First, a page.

Step 1: Remove the back access panel. Then reach behind the drum, motor pulley, and idler arm pulley. If these areas are clogged with dirt and lint, undue strain on the motor may be causing the humming noise. Worn or broken belts can also cause a humming noise. Check the belts for wear and damage. If the belts look all right, you may be able to stop the noise by spraying them with fan belt dressing, available at automotive and hardware stores and home centers.

Step 2: Turn the dryer on. The noise you hear may be the whirl of the spinning drum, not the motor. Some noise is normal.

Step 3: Force a little 20-weight nondetergent motor oil (not all-purpose oil) around the ends of the motor shaft. This lubrication may stop the humming noise. If this doesn't solve the problem, remove the motor and take it to a professional service person.

The centrifugal switch on the dryer motor may be located on top of the motor. Humming, no motor power, and no heat can be caused by a faulty centrifugal switch. If the switch is externally mounted, check the terminals of the switch to make sure they are tight and not burned. If you spot trouble, remove the switch and take it to a professional service person for testing. A faulty switch will probably have to be replaced. Some centrifugal switches are located inside the motor housing; you won't be able to remove the switch in this case. Remove the entire motor and take it to a professional for repairs.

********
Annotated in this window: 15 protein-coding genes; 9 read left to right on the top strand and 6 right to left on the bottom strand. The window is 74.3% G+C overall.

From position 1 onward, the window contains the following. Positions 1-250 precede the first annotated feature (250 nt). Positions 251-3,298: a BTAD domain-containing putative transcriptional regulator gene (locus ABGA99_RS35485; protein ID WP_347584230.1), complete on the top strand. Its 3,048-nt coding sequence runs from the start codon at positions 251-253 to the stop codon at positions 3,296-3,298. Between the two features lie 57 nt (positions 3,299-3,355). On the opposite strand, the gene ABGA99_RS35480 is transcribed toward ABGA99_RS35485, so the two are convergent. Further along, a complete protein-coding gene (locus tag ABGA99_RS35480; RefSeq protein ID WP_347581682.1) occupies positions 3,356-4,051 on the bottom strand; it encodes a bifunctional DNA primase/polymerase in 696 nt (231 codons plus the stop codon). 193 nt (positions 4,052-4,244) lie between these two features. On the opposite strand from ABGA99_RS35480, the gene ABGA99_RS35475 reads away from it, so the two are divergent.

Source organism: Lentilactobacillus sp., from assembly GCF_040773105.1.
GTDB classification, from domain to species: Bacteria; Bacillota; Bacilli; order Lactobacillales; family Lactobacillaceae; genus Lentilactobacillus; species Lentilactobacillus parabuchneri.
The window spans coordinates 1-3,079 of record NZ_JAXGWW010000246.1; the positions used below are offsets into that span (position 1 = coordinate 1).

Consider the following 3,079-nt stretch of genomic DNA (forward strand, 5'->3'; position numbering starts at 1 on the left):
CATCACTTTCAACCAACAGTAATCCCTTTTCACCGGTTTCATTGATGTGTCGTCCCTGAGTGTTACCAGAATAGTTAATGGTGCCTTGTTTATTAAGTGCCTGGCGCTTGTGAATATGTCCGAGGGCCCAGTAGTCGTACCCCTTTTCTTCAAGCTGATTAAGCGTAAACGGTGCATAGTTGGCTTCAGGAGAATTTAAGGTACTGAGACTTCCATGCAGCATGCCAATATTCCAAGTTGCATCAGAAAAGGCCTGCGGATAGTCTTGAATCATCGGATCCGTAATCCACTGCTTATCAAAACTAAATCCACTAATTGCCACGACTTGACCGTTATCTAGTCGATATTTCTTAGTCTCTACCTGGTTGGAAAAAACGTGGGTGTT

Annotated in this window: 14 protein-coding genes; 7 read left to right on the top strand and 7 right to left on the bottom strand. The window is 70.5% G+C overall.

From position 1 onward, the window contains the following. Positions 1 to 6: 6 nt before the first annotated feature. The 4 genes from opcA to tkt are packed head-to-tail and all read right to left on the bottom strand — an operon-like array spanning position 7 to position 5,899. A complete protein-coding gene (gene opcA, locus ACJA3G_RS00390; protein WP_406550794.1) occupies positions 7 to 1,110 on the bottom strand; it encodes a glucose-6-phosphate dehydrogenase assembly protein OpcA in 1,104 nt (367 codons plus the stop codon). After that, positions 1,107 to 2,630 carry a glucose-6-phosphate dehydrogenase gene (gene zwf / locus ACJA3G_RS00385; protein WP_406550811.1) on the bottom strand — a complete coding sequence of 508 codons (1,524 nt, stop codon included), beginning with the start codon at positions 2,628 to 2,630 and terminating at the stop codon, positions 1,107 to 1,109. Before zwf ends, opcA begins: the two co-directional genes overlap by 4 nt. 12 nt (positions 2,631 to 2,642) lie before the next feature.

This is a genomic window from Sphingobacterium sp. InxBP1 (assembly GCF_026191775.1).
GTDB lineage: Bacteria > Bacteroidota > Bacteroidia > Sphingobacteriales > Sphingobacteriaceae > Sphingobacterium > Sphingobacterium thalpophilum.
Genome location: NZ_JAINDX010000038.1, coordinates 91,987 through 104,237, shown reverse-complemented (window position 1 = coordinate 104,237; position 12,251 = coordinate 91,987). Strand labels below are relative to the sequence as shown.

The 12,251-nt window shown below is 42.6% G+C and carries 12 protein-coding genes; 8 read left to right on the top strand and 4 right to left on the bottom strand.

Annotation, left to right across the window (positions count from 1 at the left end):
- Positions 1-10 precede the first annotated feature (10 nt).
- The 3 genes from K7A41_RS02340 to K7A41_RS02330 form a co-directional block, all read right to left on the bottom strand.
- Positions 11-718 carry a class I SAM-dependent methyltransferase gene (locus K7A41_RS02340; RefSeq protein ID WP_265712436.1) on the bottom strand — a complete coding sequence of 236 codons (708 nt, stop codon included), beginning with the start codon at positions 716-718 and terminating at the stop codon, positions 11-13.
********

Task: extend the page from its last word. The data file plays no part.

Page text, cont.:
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1 Answer

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Motor malfunctions usually call for service by a professional. There are three main causes of motor failure: lack of lubrication, a defective motor switch, or worn or frozen bearings. A humming sound can be related to a burned-out motor or a defective switch. Check these trouble spots before you call a professional service person or take the motor to a repair shop. Here's how to check a dryer motor:
Step 1: Remove the back access panel. Then reach behind the drum, motor pulley, and idler arm pulley. If these areas are clogged with dirt and lint, undue strain on the motor may be causing the humming noise. Worn or broken belts can also cause a humming noise. Check the belts for wear and damage. If the belts look all right, you may be able to stop the noise by spraying them with fan belt dressing, available at automotive and hardware stores and home centers.
Step 2: Turn the dryer on. The noise you hear may be the whirl of the spinning drum, not the motor. Some noise is normal.